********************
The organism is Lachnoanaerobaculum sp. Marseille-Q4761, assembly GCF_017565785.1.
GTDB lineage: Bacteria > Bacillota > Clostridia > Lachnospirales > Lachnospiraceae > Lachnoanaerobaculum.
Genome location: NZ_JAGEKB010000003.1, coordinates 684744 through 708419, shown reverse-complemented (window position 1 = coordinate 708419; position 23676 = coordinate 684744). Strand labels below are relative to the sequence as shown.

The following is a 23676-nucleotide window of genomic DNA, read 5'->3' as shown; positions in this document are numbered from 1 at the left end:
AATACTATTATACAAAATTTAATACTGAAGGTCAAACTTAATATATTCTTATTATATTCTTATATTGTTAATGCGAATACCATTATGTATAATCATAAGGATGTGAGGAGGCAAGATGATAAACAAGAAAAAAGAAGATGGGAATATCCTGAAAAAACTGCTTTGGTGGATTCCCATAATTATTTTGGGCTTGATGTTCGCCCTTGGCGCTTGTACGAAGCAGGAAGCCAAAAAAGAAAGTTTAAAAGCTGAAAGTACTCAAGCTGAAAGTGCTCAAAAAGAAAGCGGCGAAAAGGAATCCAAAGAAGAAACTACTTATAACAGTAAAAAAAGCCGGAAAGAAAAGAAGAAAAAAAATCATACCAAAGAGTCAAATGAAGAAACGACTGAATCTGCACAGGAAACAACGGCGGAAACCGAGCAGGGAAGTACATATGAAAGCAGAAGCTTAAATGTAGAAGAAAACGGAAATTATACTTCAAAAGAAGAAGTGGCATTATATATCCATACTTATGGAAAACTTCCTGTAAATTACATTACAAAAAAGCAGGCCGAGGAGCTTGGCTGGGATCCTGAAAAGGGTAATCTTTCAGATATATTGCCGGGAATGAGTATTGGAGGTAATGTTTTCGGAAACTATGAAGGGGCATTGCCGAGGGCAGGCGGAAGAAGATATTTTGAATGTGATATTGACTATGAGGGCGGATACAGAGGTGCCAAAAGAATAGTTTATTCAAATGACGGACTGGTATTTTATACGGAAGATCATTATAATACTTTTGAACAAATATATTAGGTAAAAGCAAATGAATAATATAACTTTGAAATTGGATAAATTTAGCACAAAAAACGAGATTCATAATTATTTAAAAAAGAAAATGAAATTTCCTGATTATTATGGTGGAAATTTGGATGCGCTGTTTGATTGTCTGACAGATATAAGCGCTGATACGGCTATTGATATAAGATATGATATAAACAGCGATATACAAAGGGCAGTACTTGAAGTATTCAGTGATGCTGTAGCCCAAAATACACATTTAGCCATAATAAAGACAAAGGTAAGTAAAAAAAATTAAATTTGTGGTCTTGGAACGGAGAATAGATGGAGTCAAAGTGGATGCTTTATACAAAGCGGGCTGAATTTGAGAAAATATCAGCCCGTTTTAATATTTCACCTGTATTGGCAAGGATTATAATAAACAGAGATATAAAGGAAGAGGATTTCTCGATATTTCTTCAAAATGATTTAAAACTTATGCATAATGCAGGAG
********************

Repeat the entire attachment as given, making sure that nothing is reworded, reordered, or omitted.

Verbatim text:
The organism is Lachnoanaerobaculum sp. Marseille-Q4761, assembly GCF_017565785.1.
GTDB lineage: Bacteria > Bacillota > Clostridia > Lachnospirales > Lachnospiraceae > Lachnoanaerobaculum.
Genome location: NZ_JAGEKB010000003.1, coordinates 684744 through 708419, shown reverse-complemented (window position 1 = coordinate 708419; position 23676 = coordinate 684744). Strand labels below are relative to the sequence as shown.

The following is a 23676-nucleotide window of genomic DNA, read 5'->3' as shown; positions in this document are numbered from 1 at the left end:
AATACTATTATACAAAATTTAATACTGAAGGTCAAACTTAATATATTCTTATTATATTCTTATATTGTTAATGCGAATACCATTATGTATAATCATAAGGATGTGAGGAGGCAAGATGATAAACAAGAAAAAAGAAGATGGGAATATCCTGAAAAAACTGCTTTGGTGGATTCCCATAATTATTTTGGGCTTGATGTTCGCCCTTGGCGCTTGTACGAAGCAGGAAGCCAAAAAAGAAAGTTTAAAAGCTGAAAGTACTCAAGCTGAAAGTGCTCAAAAAGAAAGCGGCGAAAAGGAATCCAAAGAAGAAACTACTTATAACAGTAAAAAAAGCCGGAAAGAAAAGAAGAAAAAAAATCATACCAAAGAGTCAAATGAAGAAACGACTGAATCTGCACAGGAAACAACGGCGGAAACCGAGCAGGGAAGTACATATGAAAGCAGAAGCTTAAATGTAGAAGAAAACGGAAATTATACTTCAAAAGAAGAAGTGGCATTATATATCCATACTTATGGAAAACTTCCTGTAAATTACATTACAAAAAAGCAGGCCGAGGAGCTTGGCTGGGATCCTGAAAAGGGTAATCTTTCAGATATATTGCCGGGAATGAGTATTGGAGGTAATGTTTTCGGAAACTATGAAGGGGCATTGCCGAGGGCAGGCGGAAGAAGATATTTTGAATGTGATATTGACTATGAGGGCGGATACAGAGGTGCCAAAAGAATAGTTTATTCAAATGACGGACTGGTATTTTATACGGAAGATCATTATAATACTTTTGAACAAATATATTAGGTAAAAGCAAATGAATAATATAACTTTGAAATTGGATAAATTTAGCACAAAAAACGAGATTCATAATTATTTAAAAAAGAAAATGAAATTTCCTGATTATTATGGTGGAAATTTGGATGCGCTGTTTGATTGTCTGACAGATATAAGCGCTGATACGGCTATTGATATAAGATATGATATAAACAGCGATATACAAAGGGCAGTACTTGAAGTATTCAGTGATGCTGTAGCCCAAAATACACATTTAGCCATAATAAAGACAAAGGTAAGTAAAAAAAATTAAATTTGTGGTCTTGGAACGGAGAATAGATGGAGTCAAAGTGGATGCTTTATACAAAGCGGGCTGAATTTGAGAAAATATCAGCCCGTTTTAATATTTCACCTGTATTGGCAAGGATTATAATAAACAGAGATATAAAGGAAGAGGATTTCTCGATATTTCTTCAAAATGATTTAAAACTTATGCATAATGCAGGAG